Mike McGlone, director of research for ETF Securities, talks up a bullish outlook on precious metals and the importance of incorporating the ‘big four’ into a basket.
With three-quarters of 2013 behind us, looking back at the year brings one question to the forefront for the fourth quarter: What’s in store for precious metals? The big four—gold, silver, platinum and palladium—can be fan favorite or portfolio nightmare. Mike McGlone, U.S. director of research for ETF Securities, shared his outlook for the last quarter of the year with contributing writer Hannah Tool, dipping into how the international landscape will play into the metals movement, and why auto sales are so important to industrial precious metals.
HardAssetsInvestor: Looking at the four big precious metals—gold, silver, platinum and palladium—what is your outlook heading into the fourth quarter of 2013?
Mike McGlone: We have been bullish and remain bullish. I think it’s this question of which ones we’re more bullish on, and for which reasons.
You can separate out gold and silver as the investment-oriented and sometimes store-value types. Platinum and palladium are a little more of the industrial-sensitive precious metals. But we remain bullish on all four. We don’t really put targets on things, but we still think they offer pretty attractive value.
HAI: What percentage do you advise in terms of precious metals allocation to a portfolio?
McGlone: Historically, we look at between 5 to 10 percent allocations for the precious metals and for diversification of portfolios, but that’s obviously dependent on the individual preferences.
HAI: All of your U.S.-listed ETFs are physically backed, right?
HAI: When it comes to precious metals, does a physically backed portfolio perform better than a futures-based portfolio?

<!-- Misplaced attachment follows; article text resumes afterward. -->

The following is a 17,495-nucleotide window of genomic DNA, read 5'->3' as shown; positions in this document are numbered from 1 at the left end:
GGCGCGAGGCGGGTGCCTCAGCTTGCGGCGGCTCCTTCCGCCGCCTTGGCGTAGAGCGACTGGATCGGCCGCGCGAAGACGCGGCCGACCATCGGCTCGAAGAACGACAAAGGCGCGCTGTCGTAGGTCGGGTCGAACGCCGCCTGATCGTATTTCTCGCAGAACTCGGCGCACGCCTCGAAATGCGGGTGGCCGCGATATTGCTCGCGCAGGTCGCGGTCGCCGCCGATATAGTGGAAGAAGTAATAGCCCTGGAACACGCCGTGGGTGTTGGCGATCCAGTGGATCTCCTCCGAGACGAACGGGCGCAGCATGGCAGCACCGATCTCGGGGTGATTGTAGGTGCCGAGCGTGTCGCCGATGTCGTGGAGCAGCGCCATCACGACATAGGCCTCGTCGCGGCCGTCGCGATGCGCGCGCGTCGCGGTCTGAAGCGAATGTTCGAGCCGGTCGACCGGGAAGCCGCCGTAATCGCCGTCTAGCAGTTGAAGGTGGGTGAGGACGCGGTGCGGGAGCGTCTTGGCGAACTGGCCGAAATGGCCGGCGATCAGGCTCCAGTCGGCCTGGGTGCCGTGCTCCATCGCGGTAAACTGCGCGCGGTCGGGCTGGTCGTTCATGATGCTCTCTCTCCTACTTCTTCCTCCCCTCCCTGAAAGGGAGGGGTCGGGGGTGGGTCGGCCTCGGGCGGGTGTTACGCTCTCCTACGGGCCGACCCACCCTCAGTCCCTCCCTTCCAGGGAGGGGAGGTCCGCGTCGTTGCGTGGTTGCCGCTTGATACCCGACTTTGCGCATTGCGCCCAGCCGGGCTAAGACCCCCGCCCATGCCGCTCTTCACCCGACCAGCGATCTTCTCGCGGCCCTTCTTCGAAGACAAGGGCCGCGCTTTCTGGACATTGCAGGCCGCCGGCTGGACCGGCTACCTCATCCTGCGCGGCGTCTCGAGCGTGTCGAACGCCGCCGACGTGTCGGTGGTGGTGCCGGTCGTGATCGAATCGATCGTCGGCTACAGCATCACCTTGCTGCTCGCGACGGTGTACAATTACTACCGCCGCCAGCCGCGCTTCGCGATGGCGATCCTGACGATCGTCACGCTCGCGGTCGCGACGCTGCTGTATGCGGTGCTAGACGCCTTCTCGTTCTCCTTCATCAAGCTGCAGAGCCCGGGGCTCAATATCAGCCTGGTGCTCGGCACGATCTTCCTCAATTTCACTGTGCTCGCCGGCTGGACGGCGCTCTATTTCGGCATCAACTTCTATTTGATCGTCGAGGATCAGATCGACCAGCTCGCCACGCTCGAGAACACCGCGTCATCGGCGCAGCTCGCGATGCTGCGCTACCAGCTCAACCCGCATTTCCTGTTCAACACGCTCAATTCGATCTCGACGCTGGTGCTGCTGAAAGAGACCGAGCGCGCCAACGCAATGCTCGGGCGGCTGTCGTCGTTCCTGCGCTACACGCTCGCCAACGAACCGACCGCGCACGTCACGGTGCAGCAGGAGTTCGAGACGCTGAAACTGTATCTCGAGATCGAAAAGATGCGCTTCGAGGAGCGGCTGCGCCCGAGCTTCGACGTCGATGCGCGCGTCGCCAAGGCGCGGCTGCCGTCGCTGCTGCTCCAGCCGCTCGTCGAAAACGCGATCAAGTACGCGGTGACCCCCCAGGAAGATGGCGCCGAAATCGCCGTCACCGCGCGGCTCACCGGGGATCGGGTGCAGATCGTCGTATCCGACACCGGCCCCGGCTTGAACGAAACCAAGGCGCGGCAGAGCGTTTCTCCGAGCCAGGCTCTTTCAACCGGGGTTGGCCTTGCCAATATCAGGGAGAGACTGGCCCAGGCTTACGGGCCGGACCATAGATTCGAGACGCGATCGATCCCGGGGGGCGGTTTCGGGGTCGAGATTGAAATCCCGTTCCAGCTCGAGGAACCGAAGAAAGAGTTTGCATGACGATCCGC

McGlone: You cannot get more transparent access to platinum, palladium, silver or gold than in a physically backed ETF.
When you have a futures-based portfolio, you have many layers of exposure before you're getting to the actual metal or the actual commodity. It’s a derivative. So you're not getting direct exposure to that actual commodity entity. Because of that, you're going to have a lot of nuances.
With any physically backed product, the only difference between performance of that product and the metal is the expense ratio. You don’t have to deal with issues of backwardation, contango and the roll return, which, in futures, not only is there a roll return, there’s an expense to that roll return. You just don’t have to deal with all the issues of ownership.
HAI: Are the ETF Securities physically backed ETFs redeemable for physical bullion?
McGlone: Yes. Our gold ETF, SGOL, is redeemable at 50,000 shares and for silver fund, it’s 100,000 shares.
HAI: Looking forward one, three or even five years, what do you think will be some key factors that will roll into the upward or downward fluctuations in gold pricing?
McGlone: There’s one key factor that I don’t think a lot of people are really speaking about yet: The light at the end of the tunnel is tightening at the Fed.
Something that people have to think about and look at is that, generally, the concept of Fed restraint and tightening is considered bad for gold. We thought so, too, until we went and checked the history. Historically, the price of gold has actually performed quite well during Fed tightening cycles.